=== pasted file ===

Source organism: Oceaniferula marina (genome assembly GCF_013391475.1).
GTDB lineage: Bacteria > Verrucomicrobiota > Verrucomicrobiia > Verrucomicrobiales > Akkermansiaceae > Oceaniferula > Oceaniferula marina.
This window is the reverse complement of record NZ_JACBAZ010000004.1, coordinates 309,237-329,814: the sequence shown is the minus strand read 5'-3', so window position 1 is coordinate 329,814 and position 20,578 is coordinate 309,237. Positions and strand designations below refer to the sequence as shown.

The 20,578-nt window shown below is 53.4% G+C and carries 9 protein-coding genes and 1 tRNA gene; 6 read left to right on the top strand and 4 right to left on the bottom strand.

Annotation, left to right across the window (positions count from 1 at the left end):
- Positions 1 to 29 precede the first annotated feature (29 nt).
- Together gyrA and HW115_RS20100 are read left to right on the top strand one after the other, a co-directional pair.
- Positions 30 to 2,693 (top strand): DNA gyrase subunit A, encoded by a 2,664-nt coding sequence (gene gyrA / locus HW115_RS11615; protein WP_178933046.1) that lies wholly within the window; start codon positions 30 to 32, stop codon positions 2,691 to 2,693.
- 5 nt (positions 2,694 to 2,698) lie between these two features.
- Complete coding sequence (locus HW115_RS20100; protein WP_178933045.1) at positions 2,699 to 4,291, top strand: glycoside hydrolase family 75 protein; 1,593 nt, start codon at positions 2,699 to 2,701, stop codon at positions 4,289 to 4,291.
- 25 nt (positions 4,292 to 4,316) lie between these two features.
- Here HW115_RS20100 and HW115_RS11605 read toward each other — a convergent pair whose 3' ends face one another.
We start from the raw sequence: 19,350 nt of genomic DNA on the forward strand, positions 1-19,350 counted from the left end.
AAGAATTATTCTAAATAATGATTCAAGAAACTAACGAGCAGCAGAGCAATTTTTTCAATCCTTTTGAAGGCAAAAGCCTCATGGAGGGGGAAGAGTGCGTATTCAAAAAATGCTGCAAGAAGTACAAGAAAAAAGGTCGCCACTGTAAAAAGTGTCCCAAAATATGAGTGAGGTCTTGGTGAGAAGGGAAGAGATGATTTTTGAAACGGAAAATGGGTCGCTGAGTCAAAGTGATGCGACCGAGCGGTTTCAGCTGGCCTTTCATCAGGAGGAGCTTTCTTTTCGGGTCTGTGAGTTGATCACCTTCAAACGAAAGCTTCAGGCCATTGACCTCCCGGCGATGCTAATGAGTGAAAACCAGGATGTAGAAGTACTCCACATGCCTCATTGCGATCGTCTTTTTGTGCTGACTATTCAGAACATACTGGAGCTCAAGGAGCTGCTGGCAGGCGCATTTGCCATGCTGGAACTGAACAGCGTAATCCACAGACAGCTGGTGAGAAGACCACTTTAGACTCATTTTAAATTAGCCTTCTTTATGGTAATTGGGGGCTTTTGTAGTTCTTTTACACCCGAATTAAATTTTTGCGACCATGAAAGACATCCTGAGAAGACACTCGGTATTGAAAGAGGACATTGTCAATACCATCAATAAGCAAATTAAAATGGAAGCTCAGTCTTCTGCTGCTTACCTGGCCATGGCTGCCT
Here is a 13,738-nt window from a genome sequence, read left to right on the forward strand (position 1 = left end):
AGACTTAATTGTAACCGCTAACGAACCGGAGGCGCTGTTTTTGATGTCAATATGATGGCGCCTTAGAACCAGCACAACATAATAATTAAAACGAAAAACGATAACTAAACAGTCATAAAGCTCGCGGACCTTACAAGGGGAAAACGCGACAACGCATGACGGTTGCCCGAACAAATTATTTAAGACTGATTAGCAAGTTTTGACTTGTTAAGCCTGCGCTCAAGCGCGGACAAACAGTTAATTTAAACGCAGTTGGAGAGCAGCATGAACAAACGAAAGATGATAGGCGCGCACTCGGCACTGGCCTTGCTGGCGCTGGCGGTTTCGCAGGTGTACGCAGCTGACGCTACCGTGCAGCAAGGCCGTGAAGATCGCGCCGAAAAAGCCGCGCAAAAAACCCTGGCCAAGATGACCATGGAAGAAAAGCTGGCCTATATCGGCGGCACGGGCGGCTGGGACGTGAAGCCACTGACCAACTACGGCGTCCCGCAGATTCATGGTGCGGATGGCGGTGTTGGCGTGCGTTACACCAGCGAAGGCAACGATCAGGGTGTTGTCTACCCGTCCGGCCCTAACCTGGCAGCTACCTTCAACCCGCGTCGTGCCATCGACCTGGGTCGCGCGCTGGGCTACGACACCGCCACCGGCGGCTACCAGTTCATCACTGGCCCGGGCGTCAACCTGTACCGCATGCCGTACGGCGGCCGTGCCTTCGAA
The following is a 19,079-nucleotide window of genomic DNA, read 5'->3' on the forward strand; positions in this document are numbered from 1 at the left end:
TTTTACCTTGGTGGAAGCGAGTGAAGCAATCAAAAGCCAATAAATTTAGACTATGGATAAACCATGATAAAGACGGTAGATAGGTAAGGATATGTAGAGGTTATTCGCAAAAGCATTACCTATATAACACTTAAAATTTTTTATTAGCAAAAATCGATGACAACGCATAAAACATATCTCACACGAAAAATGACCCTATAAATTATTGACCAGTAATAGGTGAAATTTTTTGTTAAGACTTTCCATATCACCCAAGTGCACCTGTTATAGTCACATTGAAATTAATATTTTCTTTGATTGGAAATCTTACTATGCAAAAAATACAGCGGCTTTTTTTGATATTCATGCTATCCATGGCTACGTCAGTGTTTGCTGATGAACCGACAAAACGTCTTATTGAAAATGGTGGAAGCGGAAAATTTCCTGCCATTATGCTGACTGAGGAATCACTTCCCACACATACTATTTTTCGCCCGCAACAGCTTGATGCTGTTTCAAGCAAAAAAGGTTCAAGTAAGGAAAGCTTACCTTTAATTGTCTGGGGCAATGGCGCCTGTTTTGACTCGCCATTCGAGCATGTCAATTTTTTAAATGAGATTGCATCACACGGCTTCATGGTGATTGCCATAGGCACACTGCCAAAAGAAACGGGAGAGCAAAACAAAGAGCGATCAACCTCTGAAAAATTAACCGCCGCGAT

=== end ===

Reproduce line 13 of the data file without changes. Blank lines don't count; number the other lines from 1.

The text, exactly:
We start from the raw sequence: 19,350 nt of genomic DNA on the forward strand, positions 1-19,350 counted from the left end.